Researchers from the CRM and the UAB have mathematically described the frequency of several dangerous phenomena according to their size with more precision than ever. Using new statistical tools, researchers have rigorously demonstrated how the frequency of most of them can be described with the same mathematical rule.
Study gauges trees’ potential to slow global warming in the future
The research, led by the ICTA-UAB and the Stanford University (USA) warns that trees can only absorb a fraction of carbon dioxide in the atmosphere and their ability to do so beyond 2100 is unclear. The results show that carbon dioxide levels expected by the end of the century should increase plant biomass by 12%, enabling plants and trees to store more carbon dioxide.
An international team led by scientists at Stanford University and the Autonomous University of Barcelona finds reason to hope trees will continue to suck up carbon dioxide at generous rates through at least the end of the century. However, the study published Aug. 12 in Nature Climate Change warns that trees can only absorb a fraction of carbon dioxide in the atmosphere and their ability to do so beyond 2100 is unclear.
“Keeping fossil fuels in the ground is the best way to limit further warming, but stopping deforestation and preserving forests so they can grow more is our next-best solution,” said study lead author César Terrer, researcher at the Institute of Environmental Science and Technology (ICTA-UAB) and a postdoctoral scholar in Earth system science in Stanford’s School of Earth, Energy & Environmental Sciences.
Weighing carbon dioxide
Carbon dioxide – the dominant greenhouse gas warming the earth – is food for trees and plants. Combined with nutrients like nitrogen and phosphorus, it helps trees grow and thrive. But as carbon dioxide concentrations rise, trees will need extra nitrogen and phosphorus to balance their diet. The question of how much extra carbon dioxide trees can take up, given limitations of these other nutrients, is a critical uncertainty in predicting global warming.
“Planting or restoring trees is like putting money in the bank. Extra growth from carbon dioxide is the interest we gain on our balance. We need to know how high the interest rate will be on our carbon investment,” said co-author Rob Jackson, professor in Earth System Science at Stanford.
Several individual experiments, such as fumigating forests with elevated levels of carbon dioxide and growing plants in gas-filled chambers, have provided critical data but no definitive answer globally. To more accurately predict the capacity of trees and plants to sequester carbon dioxide in the future, the researchers synthesized data from all elevated carbon dioxide experiments conducted so far – in grassland, shrubland, cropland and forest systems – including ones the researchers directed.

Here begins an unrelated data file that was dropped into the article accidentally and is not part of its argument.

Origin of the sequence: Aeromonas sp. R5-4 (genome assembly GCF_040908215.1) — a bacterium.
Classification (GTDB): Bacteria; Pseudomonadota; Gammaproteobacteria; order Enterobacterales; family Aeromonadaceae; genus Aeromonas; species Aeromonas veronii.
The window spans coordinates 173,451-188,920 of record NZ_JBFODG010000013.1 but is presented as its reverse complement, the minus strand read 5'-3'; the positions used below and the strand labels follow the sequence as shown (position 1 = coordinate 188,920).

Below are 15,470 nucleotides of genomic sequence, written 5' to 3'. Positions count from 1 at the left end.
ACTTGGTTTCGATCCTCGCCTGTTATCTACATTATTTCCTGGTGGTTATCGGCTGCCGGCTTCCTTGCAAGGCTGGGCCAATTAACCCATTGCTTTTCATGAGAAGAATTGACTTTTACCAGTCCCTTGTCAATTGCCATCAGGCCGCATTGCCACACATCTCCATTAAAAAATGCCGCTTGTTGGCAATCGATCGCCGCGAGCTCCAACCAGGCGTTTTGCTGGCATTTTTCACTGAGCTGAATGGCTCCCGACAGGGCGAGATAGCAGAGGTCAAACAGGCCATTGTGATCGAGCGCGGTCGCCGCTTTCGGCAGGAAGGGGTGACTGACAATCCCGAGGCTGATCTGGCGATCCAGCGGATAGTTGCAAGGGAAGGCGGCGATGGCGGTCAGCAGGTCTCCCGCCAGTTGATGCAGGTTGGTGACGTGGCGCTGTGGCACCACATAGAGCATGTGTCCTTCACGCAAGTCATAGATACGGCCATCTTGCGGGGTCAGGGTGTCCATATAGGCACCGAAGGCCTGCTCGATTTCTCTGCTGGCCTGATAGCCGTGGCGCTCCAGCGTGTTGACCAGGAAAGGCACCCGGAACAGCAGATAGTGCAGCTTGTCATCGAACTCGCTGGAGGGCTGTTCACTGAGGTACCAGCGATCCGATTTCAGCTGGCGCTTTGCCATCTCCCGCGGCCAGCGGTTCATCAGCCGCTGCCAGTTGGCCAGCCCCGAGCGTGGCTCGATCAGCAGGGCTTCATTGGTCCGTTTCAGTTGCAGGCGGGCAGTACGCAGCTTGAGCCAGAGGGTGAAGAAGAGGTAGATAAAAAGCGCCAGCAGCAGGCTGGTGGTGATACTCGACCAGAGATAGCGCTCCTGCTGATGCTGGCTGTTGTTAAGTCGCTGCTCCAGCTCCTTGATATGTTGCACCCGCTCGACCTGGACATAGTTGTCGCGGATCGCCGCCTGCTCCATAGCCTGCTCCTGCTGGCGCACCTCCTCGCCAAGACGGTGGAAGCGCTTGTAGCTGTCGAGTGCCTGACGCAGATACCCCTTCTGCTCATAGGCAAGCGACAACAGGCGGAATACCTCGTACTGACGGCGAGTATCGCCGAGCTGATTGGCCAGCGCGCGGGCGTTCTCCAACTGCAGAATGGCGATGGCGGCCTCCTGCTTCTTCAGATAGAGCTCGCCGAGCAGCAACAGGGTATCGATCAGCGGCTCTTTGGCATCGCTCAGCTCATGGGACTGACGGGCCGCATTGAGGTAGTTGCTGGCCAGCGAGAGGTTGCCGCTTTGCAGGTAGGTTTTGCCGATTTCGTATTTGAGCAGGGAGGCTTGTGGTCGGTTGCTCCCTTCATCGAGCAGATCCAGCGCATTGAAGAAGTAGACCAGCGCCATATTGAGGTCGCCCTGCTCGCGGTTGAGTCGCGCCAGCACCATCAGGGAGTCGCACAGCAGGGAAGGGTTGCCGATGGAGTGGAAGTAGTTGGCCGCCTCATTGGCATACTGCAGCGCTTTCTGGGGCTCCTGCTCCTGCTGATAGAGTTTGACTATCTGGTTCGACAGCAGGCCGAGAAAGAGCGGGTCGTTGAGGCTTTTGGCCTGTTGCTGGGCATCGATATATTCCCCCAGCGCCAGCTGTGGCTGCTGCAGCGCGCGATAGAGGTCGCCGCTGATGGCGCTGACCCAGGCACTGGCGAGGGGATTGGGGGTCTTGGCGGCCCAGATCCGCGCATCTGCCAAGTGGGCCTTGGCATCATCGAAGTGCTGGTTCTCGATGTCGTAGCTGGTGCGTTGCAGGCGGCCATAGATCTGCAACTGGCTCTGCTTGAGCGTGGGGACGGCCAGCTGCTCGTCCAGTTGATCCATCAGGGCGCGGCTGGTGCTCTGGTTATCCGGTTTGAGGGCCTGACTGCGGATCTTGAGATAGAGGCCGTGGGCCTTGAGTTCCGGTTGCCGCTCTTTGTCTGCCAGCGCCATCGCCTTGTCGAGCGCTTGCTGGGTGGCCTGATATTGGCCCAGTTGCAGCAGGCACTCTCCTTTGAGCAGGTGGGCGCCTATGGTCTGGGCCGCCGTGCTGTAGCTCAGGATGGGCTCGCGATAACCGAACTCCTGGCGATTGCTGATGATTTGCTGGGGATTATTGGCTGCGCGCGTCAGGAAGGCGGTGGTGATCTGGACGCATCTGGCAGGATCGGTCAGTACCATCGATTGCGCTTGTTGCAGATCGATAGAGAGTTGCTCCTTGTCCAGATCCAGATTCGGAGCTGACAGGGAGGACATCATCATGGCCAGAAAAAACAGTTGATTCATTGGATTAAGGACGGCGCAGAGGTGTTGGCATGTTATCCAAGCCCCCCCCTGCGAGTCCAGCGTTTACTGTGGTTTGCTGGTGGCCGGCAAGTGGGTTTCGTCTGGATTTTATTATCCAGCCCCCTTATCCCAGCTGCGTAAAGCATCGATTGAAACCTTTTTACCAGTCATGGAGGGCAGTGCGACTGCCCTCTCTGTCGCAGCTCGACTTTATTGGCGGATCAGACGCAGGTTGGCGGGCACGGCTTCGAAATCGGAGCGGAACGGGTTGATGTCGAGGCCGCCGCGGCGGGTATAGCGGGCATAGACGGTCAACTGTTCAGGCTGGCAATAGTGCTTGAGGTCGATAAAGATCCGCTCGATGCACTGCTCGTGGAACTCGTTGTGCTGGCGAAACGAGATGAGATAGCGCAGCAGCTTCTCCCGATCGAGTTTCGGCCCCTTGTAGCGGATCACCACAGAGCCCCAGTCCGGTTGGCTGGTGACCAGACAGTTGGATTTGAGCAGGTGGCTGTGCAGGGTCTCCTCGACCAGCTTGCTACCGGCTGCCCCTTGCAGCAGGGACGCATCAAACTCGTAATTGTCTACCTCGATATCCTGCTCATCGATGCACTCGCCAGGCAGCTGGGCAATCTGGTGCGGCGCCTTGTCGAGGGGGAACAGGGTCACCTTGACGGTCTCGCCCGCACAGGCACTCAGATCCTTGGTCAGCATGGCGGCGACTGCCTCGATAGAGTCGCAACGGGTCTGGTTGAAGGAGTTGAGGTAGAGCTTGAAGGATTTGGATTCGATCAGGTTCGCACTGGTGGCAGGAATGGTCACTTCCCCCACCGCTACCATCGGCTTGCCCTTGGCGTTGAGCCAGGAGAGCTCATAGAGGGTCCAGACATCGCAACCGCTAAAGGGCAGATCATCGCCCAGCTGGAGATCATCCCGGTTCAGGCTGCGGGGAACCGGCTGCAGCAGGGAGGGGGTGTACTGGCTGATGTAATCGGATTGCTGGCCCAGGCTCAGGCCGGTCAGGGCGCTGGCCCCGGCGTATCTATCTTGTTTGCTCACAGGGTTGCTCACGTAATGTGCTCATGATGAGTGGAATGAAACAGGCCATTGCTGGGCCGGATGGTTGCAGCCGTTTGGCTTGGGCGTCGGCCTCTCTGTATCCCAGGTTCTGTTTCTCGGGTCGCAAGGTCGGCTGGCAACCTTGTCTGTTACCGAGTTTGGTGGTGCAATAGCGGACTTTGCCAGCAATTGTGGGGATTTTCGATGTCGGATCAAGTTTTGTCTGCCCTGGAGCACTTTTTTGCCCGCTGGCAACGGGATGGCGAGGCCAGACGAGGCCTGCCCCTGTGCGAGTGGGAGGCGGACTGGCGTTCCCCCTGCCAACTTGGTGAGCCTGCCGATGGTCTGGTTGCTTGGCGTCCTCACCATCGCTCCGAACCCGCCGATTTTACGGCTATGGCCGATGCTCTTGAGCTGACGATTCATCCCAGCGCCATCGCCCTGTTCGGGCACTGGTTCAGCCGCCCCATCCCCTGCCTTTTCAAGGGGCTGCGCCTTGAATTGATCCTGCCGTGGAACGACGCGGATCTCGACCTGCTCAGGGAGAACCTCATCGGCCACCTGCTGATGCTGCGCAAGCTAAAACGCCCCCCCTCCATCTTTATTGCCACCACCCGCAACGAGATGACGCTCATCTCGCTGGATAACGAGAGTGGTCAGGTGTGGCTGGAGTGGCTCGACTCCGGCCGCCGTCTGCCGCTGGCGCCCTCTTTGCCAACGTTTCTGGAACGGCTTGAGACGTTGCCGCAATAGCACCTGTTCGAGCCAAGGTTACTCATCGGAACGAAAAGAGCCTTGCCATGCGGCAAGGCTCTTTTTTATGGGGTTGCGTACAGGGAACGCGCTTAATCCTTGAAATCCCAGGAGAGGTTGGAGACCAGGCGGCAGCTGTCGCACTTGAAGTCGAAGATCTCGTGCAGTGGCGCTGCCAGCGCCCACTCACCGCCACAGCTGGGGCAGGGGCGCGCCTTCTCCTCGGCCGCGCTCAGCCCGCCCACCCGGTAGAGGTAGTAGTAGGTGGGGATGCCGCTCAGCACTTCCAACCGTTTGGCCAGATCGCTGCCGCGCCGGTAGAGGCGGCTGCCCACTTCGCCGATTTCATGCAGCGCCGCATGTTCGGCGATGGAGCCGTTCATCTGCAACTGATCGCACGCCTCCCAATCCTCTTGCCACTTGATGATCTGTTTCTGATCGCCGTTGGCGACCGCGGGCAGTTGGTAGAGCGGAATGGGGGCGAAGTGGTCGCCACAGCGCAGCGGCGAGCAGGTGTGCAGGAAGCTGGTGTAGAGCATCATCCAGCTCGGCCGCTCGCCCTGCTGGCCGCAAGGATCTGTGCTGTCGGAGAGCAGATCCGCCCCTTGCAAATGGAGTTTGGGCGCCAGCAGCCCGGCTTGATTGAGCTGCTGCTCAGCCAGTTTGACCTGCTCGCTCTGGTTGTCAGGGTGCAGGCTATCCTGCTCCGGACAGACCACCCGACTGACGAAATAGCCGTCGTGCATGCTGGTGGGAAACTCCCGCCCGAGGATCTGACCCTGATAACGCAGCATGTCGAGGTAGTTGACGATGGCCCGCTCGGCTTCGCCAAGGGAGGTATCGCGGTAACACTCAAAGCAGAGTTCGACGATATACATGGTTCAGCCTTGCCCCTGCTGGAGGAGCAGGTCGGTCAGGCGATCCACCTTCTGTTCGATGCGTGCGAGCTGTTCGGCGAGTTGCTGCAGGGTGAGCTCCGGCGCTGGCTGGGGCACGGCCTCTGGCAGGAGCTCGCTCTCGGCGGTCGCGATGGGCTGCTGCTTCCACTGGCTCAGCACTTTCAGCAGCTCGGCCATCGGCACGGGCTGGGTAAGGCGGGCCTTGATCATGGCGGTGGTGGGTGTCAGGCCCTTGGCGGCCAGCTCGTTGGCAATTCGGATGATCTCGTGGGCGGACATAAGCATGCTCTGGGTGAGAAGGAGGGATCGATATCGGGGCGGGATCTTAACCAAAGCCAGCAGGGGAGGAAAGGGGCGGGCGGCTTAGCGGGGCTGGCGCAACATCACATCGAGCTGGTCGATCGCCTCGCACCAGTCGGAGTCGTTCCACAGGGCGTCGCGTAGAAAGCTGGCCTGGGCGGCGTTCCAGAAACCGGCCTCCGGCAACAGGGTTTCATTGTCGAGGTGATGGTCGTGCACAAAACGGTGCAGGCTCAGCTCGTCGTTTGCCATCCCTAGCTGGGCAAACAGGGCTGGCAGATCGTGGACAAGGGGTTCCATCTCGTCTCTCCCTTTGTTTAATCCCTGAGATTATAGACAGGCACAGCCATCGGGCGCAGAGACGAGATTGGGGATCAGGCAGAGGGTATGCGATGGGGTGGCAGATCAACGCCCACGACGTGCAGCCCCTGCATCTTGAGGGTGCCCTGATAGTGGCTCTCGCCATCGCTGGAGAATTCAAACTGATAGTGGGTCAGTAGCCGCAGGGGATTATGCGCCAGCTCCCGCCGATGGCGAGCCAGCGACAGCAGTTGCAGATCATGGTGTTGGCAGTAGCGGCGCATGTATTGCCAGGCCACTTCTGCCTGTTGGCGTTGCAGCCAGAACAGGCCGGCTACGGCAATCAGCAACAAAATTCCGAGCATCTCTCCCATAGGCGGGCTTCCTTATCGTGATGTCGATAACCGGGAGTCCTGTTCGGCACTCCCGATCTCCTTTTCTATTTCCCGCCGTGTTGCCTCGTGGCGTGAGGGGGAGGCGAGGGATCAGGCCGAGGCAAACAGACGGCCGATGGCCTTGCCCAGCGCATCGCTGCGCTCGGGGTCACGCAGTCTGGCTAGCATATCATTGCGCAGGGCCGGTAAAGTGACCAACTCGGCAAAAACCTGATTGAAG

Using statistical methods, machine-learning, models and satellite data, they quantified how much soil nutrients and climate factors limit the ability of plants and trees to absorb extra carbon dioxide. Based on global datasets of soil nutrients, they also mapped the potential of carbon dioxide to increase the amount and size of plants in the future, when atmospheric concentrations of the gas could double.
Their results show that carbon dioxide levels expected by the end of the century should increase plant biomass by 12 percent, enabling plants and trees to store more carbon dioxide – an amount equivalent to six years of current fossil fuel emissions. The study highlights important partnerships trees forge with soil microbes and fungi to help them take up the extra nitrogen and phosphorus they need to balance their additional carbon dioxide intake. It also emphasizes the critical role of tropical forests, such as those in the Amazon, Congo and Indonesia, as regions with the greatest potential to store additional carbon.
“We have already witnessed indiscriminate logging in pristine tropical forests, which are the largest reservoirs of biomass in the planet. We stand to lose a tremendously important tool to limit global warming,” said Terrer.
César Terrer Moreno; Rob Jackson. Nitrogen and phosphorus constrain the CO2 fertilization of global plant biomass. Nature Climate Change. https://www.nature.com/articles/s41558-019-0545-2
Researchers from the UAB and the UVic-UCC detect high levels of lead concentration in wildlife samples from the Peruvian Amazon caused by lead-based ammunition and oil-related pollution in extraction areas.